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Notes from the Yak Tea: Ask Ammi

Thanks to everyone who joined us for the Yak Tea on Christmas Day! We had a lovely time, and we hope you all did too.

One of our segments was a live advice column with my mom called “Ask Ammi”, which we had attendees anonymously send questions in for ahead of time, and she answered them in person during the Zoom call. Ammi has generously shared her notes and given us permission to share them with the world, so I’ve put together the questions and a lightly edited version of her answers below. We hope that her words of wisdom might provide others with comfort, the way they did us, especially during a time when many of us can’t be with our families.

Question: Hello! Thank you to Anisa for sharing her mom. =) Here’s my question for Ammi: I’ve always been told that growing old alone would be the worst thing and so I should make every effort to find a partner. I’ve tried, but I haven’t found anyone I would be able to respect and love and who would respect and love me equally. I’m in my 30s and I see many women older than me who seem happy with their lives without husband and children. I am focusing on building my savings and fostering friendships that will hopefully last a very long time. At this point, I feel at peace with the thought of never marrying or having children. But the old fears of facing my most vulnerable years alone nags at me. Do you think it’s a fear I can ignore since I am trying my best to build a secure future?

Ammi’s Answer: My pleasure!! COVID has been a difficult time for many, so I hope that my words can help in some small way. So glad Dramas Over Flowers are doing this on Christmas day. There’s such a lovely and diverse group here—I just love it!

So to the question: it sounds like you have quite a sensible approach already. I’m glad to hear that you are at peace with this, because from my experience I have found that when we do our part then submit to our circumstances and the results of our best efforts, that’s when gifts come and great things happen, because we open ourselves up to a greater force.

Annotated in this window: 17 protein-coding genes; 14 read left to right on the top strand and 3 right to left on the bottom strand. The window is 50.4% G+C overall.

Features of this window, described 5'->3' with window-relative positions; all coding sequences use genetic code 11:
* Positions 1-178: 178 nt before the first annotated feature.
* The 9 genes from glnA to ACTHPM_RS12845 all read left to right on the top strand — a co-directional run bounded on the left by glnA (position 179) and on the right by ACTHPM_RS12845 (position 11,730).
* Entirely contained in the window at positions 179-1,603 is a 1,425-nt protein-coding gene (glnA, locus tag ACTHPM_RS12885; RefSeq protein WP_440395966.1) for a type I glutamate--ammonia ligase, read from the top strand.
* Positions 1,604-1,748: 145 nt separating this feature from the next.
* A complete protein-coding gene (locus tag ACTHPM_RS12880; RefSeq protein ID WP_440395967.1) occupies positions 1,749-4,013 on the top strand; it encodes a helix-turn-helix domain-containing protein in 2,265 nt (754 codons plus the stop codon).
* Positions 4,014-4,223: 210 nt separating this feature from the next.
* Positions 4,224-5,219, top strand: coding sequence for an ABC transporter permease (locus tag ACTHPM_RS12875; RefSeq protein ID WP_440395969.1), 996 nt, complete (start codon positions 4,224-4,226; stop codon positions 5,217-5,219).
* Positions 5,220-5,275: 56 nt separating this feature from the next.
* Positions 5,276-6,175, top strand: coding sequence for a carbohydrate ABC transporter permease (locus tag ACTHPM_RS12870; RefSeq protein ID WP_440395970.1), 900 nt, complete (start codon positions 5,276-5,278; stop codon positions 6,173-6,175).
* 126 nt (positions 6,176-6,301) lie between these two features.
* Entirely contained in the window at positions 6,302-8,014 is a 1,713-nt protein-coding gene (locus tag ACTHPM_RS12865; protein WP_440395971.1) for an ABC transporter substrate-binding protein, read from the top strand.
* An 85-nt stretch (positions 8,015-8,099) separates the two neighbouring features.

This is absolutely not the worst thing that can happen, so don’t listen to negative people who try to tell you that! But having said that, obviously having a spouse and children is one of the biggest blessings of this life, since we’ve been created in families. So be sure to keep yourself open to meeting the right person, but don’t stress or wait around for it to happen. As they say, worry is like a rocking chair—you go back and forth but get nowhere. So if marriage is not in your destiny then you don’t want to regret that you you didn’t continue your life’s journey. In the words of Oprah, live your best life! Focus on the present.

Don’t settle, but also know that if you do find the right person, it will come with its challenges which is okay. It’s worth all of the pain and sometimes heartache because of the security, support, companionship, and other wonderful things married life brings. Having someone there to depend on and make the world a less lonely place is worth the sacrifices and compromises. Also remember that some friendships can become like family, though, so treasure those, as you seem to already be doing.

It’s also important to remember that we’re in this world for a purpose. Once we discover what that is we should pursue it—for me, it’s to remain in connection with God and use His gifts to help those around me and make the world even a little better. 

Question: Do you have some advice for the best way to deal with people you don’t respect and who don’t respect you, especially at work? They don’t know how to do their jobs and keep trying to tell me how to do mine! I need the work so I can’t quit, but my co-workers are the worst, and keep gossiping about me and trying to make me look bad. Problem is, my manager is always on their side because they’re relatives and I’m not. They’re running an unsafe workplace, and I know they’ll drop me in it if anything goes wrong. I don’t know how you can solve my work problems, but I wanted to get it off my chest!!! My life is a K-drama like a bad morning makjang!!